Nobody has been more influential in the world of the theatre in the last 70 years than Peter Brook. And at the age of 88, he’s still involved, setting out his ideas about why theatre is so important. Shakespeare has always been central to these concerns, and earlier this year he published a series of new essays: The Quality of Mercy: Reflections on Shakespeare.
In the book he considers Shakespeare from a number of angles, looking at plays he’s directed such as Measure for Measure, Titus Andronicus, and, most famously, A Midsummer Night’s Dream, and at the idea that Shakespeare didn’t write his own plays.
Last week Radio 3’s Nightwaves broadcast an extended interview between Brook and Matthew Sweet in which they talked about Brook’s long and distinguished career. As Sweet points out, one of the things that distinguishes Brook is his “streak of mysticism”, and when asked about his journey with Shakespeare he immediately started to talk about our planet and our shared humanity. “Everything is energy shooting across the globe”, and we continually respond to countless influences without even realising we are doing do. Using the Shakespearian metaphor of theatre as a mirror is which actors “hold, as ’twere, the mirror up to nature”, he pointed out that the reflections in a mirror are never static, but are immediate”. The podcast is available here.
I’m going to be returning in another post to his production of Titus Andronicus, but he explains in the interview how it was his intuition that in the 1950s this most neglected of Shakespeare’s plays at last had found its time. Titus Andronicus was the last of Shakespeare’s plays to be performed in Stratford-upon-Avon, and it caused a sensation. Interestingly Brook comments that the comfy, tasteful world of the West End was already being challenged by John Osborne’s play Look Back in Anger, but in fact his production of Titus Andronicus was staged in Stratford-upon-Avon in August 1955, a full nine months before Osborne’s play was premiered at London’s Royal Court in May 1956.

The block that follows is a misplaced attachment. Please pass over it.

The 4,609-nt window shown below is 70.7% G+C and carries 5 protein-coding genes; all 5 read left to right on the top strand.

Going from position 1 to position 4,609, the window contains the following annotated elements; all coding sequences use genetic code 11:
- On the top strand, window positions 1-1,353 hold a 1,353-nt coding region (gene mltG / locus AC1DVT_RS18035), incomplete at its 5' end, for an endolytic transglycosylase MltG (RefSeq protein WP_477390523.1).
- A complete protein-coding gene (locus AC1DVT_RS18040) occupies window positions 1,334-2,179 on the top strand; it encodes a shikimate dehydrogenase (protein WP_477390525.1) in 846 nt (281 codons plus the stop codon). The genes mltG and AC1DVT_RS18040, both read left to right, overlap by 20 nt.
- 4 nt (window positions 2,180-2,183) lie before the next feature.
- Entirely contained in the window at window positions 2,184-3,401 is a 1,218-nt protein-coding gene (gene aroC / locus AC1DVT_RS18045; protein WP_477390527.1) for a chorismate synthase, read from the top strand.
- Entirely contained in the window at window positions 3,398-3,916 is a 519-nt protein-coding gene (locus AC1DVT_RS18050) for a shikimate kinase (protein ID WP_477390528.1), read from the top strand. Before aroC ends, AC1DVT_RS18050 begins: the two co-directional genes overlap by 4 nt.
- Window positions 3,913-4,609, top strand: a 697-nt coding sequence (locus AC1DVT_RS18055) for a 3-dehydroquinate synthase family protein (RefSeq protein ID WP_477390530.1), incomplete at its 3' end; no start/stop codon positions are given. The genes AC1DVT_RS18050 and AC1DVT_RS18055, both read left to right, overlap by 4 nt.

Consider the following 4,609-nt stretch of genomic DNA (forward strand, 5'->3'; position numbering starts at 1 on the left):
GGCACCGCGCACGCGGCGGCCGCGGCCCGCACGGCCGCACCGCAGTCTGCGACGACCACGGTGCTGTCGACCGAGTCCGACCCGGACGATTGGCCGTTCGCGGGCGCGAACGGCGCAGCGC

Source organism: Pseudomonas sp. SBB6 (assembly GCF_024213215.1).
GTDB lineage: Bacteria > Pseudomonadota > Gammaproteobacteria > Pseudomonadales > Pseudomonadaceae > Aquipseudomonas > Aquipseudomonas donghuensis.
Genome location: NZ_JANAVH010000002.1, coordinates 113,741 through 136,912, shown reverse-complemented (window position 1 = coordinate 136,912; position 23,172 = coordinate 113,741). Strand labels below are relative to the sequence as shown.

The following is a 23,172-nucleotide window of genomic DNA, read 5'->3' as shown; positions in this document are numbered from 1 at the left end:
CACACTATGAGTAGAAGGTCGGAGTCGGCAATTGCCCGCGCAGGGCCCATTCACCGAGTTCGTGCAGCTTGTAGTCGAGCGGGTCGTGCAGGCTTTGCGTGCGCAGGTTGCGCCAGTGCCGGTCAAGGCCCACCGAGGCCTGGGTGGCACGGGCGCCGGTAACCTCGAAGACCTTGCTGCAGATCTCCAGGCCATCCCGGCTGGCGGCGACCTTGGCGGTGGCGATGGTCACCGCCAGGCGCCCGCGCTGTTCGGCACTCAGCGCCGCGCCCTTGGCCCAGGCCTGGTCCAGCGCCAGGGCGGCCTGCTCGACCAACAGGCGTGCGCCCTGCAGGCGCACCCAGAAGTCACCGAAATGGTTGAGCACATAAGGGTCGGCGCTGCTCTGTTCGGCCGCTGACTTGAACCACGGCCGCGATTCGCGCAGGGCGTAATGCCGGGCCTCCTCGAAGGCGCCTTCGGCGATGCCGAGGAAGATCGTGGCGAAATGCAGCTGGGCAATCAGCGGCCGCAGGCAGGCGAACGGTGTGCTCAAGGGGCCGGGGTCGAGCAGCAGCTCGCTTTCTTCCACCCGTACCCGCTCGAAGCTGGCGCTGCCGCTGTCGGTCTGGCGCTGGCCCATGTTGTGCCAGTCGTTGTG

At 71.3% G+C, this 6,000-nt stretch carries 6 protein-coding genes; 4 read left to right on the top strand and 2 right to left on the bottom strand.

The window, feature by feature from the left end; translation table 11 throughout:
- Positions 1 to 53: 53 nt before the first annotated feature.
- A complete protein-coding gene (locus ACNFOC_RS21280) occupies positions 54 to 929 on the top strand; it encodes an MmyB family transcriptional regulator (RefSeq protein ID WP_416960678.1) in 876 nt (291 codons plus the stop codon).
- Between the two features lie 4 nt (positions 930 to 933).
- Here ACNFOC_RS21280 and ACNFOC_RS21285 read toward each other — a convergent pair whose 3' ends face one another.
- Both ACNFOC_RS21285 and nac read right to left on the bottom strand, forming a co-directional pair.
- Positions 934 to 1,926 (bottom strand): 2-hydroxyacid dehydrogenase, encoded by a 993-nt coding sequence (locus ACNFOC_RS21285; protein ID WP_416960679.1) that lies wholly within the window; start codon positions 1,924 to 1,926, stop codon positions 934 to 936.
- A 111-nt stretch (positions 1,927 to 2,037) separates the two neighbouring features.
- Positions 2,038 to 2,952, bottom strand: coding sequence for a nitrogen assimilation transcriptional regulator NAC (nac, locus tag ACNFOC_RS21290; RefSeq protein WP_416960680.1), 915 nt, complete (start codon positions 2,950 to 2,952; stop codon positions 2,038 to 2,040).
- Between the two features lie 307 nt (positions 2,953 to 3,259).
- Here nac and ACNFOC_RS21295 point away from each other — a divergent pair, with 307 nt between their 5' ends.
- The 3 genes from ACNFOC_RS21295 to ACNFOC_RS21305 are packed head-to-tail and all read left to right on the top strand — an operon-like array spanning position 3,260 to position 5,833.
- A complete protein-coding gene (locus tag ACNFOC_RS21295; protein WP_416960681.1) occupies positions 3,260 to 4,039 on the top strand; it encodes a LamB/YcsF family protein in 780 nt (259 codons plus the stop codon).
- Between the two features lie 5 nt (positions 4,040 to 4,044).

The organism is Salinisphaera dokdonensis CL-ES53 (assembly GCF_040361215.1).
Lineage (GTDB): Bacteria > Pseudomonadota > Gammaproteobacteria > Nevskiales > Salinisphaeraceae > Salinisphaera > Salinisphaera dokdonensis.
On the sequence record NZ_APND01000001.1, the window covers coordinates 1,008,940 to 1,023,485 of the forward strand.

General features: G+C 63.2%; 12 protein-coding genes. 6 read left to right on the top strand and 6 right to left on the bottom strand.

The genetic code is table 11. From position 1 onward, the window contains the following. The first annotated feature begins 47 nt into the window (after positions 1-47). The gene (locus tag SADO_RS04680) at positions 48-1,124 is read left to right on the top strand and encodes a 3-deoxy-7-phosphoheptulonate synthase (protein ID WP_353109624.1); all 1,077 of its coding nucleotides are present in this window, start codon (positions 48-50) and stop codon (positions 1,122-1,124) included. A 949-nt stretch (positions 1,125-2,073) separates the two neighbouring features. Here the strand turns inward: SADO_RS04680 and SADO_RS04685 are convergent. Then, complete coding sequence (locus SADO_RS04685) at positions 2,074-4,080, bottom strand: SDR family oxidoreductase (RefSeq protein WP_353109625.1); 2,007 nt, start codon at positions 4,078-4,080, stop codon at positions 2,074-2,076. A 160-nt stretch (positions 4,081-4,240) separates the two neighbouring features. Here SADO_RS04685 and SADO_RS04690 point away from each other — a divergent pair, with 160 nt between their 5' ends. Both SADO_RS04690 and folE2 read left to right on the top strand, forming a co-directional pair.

Brook’s work at Stratford-upon-Avon dated back to 1946, when as a precocious 20-year old he had directed a playful and enormously successful Love’s Labour’s Lost. The following year his Romeo and Juliet met with less approval, but in 1950 he undertook Measure for Measure, with John Gielgud, a production which has gone down in history. In the interview with Sweet, he talks about how this play is full of meaning today: Shakespeare’s preoccupations in the play are with the balance between the need for order, the desire for freedom and the fear of tipping into chaos.
Brook’s next Stratford production was Titus Andronicus, followed in 1957 by The Tempest, again with John Gielgud. In 1962 he directed King Lear, another triumph, followed by a more low-key Tempest in 1963. From 1963-1966 Brook worked on a number of experimental productions in London for the RSC including the Theatre of Cruelty season and the Marat-Sade, showing the influence of Artaud, Brecht and Grotowski. Shortly afterwards he wrote his book The Empty Space in which he articulated his theories about theatre and staging, and it was just after this that his most definitive work, his 1970 production of A Midsummer Night’s Dream, was produced. The Guardian have recently published a piece by Brook about this production, and John Wyver, of Illuminations, has written a blog post about the effect this production had on him as a sixteen-year old. This also includes a link to a clip from the play which was made for a BBC documentary.
Since the early 1970s Brook has worked largely outside the UK, especially at his theatre in Paris, the Bouffes du Nord, but he’s also worked in Africa and Asia where he’s explored traditional performance forms. His production of The Mahabharata in the late 1980s resulted from this exploration. He came back to Stratford to direct Antony and Cleopatra in 1978, the only one of his Shakespeare productions that I saw, and sadly the one that was probably the least successful.
In 2000 his production of Hamlet at the Bouffes du Nord, repeated at the Young Vic in 2001, featured Adrian Lester (the National Theatre’s current Othello) in a production “presented with rigorous simplicity”.
Although Brook doesn’t feel the desire to direct another major production of Shakespeare it’s clear his enthusiasm is undiminished. In his new book he explains “The uniqueness of Shakespeare is that while each production is obliged to find its own shapes and forms, the written words do not belong to the past. They are sources that can create and inhabit ever new forms… There is no limit to what we can find in Shakespeare”.